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Transactional leadership is more of a management style than a form of leadership. Nevertheless, it can be very effective for motivating subordinates and eliciting productivity. There are a few assumptions that go hand-in-hand with transactional leadership. Primarily, transactional leadership assumes that people are motivated by rewards, they will cede authority to their chosen leaders and fulfill goals and objectives set by their leaders. There are many benefits that come with an organization’s choice to implement transactional leadership.
Incentives and Rewards
Transactional leadership functions on a system of incentives and rewards. Under transactional leadership, people receive rewards for accomplishing the objectives and tasks given to them by their leaders. Thus, the relationship becomes transactional. Rewards and incentives are often of high value to subordinates. Many organizations use this style to stimulate productivity. Subordinates are often rewarded further when they exceed expectations, and managers and leaders will also work with those who are under-performing.
Subordinates working under transactional leadership have the advantage of a very clear and structured system. They know the chain of command and what is expected of them at all times. They also know that when they follow orders and complete objectives, they are rewarded with something that they find to be of value. Subordinates also know that negative consequences are the result of not following orders; therefore they are motivated to continually perform and try their best to reach a positive outcome.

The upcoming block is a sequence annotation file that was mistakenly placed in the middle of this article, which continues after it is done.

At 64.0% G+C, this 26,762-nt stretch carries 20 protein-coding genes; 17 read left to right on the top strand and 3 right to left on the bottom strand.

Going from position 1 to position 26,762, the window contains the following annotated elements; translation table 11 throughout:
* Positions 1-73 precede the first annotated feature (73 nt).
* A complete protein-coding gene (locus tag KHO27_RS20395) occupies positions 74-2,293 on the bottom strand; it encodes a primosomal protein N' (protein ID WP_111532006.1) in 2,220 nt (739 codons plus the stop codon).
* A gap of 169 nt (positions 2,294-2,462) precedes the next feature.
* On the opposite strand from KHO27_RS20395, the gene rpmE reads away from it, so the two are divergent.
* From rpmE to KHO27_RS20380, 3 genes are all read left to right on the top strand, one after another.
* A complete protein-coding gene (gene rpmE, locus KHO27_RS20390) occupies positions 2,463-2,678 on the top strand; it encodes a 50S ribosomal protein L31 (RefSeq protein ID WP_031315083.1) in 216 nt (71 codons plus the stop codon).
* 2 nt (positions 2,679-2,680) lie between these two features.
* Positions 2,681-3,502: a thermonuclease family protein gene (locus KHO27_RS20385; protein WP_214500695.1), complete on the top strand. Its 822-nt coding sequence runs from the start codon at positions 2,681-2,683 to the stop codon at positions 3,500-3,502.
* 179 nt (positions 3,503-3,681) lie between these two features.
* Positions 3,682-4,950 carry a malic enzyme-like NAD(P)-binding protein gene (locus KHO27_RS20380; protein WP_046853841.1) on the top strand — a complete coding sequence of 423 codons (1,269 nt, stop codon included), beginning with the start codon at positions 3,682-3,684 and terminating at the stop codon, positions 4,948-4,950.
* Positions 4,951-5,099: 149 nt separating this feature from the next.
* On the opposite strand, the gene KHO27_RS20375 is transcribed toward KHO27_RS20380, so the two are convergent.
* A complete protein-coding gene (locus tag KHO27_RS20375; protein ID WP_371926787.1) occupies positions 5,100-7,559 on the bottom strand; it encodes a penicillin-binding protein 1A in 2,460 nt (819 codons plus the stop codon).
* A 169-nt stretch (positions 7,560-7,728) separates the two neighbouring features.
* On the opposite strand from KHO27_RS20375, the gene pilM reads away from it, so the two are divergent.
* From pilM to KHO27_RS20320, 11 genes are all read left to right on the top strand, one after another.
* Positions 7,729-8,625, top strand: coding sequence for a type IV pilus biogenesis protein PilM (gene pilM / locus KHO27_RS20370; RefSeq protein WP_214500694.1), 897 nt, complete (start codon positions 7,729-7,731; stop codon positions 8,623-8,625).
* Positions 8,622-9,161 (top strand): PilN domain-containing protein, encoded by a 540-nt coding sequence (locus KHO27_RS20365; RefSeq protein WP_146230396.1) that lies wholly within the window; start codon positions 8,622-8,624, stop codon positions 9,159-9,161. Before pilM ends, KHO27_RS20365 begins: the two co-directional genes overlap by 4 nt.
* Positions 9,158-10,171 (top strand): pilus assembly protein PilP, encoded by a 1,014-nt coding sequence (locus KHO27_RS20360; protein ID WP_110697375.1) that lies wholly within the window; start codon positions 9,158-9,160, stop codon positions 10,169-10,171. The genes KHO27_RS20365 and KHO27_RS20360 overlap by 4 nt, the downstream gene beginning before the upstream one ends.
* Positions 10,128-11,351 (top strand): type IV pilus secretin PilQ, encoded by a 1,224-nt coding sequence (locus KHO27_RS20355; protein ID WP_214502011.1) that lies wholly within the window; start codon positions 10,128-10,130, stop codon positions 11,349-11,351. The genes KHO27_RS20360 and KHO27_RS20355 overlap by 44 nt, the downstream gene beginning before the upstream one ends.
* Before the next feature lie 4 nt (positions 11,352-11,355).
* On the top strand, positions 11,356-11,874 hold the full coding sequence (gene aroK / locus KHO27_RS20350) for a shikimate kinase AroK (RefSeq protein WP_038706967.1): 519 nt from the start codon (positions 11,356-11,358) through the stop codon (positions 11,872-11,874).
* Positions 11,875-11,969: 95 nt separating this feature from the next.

Under transactional leadership, goals and objectives are set for the short term only, making them less daunting but also easier to fulfill. Subordinates and employees are motivated by the fact that short-term goals seem more easily attainable. Short-term goals also provide the opportunity for a sense of autonomy as there is less of a need for micromanagement. Employees understand what is expected of them; therefore they can independently complete the short-term goal at hand.
Control of Rewards
People may not be able to fully control their job satisfaction under transactional leadership, but they can decide what they value most. In many cases, management and leaders will allow subordinates to have some kind of control or say in the type of incentives they are rewarded with when they complete a task. These incentives come in many forms and can range from financial gain to points that can be redeemed for various prizes or time added to accumulated paid time off.
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